Giants vs. 49ers: Jerry Rice Will Rue Adding Fuel to Brandon Jacobs' Fire
New York Giants running back Brandon Jacobs is many things. He's 6'4" and 264 pounds, which would qualify him as "big," especially for a backfield ball-carrier. He's a winner, having played a key role in carrying Big Blue to the Super Bowl four years ago and bringing them back to the brink this season.
One thing he's not, though, is "soft," contrary to what Jerry Rice would say.
Of course, it wouldn't be out of the ordinary, albeit still inadvisable, for any current members of the San Francisco 49ers to talk trash about—and light a fire under—the former Southern Illinois Saluki, along with his current NFL teammates, heading into Sunday's NFC Championship Game at Candlestick Park.
Is Brandon Jacobs "soft"?
And, granted, Jacobs isn't exactly the player he once was. He posted his lowest rushing total since 2006 this season, despite playing in 14 games for New York.
But for Jerry Rice, arguably the greatest football player of all time but still a guy who played a far less injurious and more glamorous position (wide receiver) than Jacobs, to come out and criticize Jacobs smacks of foolhardiness, if not downright hubris.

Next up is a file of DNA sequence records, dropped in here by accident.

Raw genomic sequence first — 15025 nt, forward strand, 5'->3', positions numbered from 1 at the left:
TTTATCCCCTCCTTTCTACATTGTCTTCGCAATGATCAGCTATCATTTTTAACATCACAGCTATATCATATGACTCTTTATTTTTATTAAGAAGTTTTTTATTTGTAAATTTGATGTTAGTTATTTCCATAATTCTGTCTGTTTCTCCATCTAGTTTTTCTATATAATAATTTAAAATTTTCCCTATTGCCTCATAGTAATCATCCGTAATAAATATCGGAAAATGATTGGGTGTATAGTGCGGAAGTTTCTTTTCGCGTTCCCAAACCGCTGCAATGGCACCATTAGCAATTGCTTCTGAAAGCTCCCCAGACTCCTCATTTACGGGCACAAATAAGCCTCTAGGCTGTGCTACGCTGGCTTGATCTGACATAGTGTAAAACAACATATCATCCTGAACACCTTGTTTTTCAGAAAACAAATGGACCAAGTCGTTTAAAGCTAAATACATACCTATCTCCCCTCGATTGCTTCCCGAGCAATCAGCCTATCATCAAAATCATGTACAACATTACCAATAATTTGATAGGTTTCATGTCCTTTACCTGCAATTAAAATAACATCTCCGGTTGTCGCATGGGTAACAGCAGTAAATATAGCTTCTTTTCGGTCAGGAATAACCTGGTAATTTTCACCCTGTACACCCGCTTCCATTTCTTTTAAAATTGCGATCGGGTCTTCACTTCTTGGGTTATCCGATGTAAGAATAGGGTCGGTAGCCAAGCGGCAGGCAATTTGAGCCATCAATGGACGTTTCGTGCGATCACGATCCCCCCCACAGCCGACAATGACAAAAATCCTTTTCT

It's one thing for a current Niner to rock the the Giants' boat. It's another for someone who identifies closely with the team but hasn't suited up for it in more than a decade to grant San Fran's opponent such a motivational advantage.
To be fair, Rice wasn't exactly "dissing" Jacobs per se, but rather pointing out that a guy Jacobs' size shouldn't be struggling to run over, around or through contact:
"He can't get away from a defender. This guy is 265 and it upsets me when I see him get tackled by a guy that's like 190 or 200 pounds."
Not exactly an unfair criticism, particularly from a guy like Rice, who currently works as a pundit for ESPN. For all his size and strength, Jacobs has looked like a shell of his former self for most of the season, having shown only flashes of the punishing running style that originally made him such an effective and productive change-of-pace partner to Ahmad Bradshaw.
Still, Rice clearly didn't do the 49ers any favors by essentially handing the G-Men another nifty piece of bulletin board material to play up before Sunday's renewal of one of the NFL's great postseason rivalries.
So, if Brandon Jacobs storms out like a man possessed and romps all over San Francisco's vaunted run defense on Sunday, Niners fans will know exactly who to blame.
And, conversely, Giants fans who to thank.
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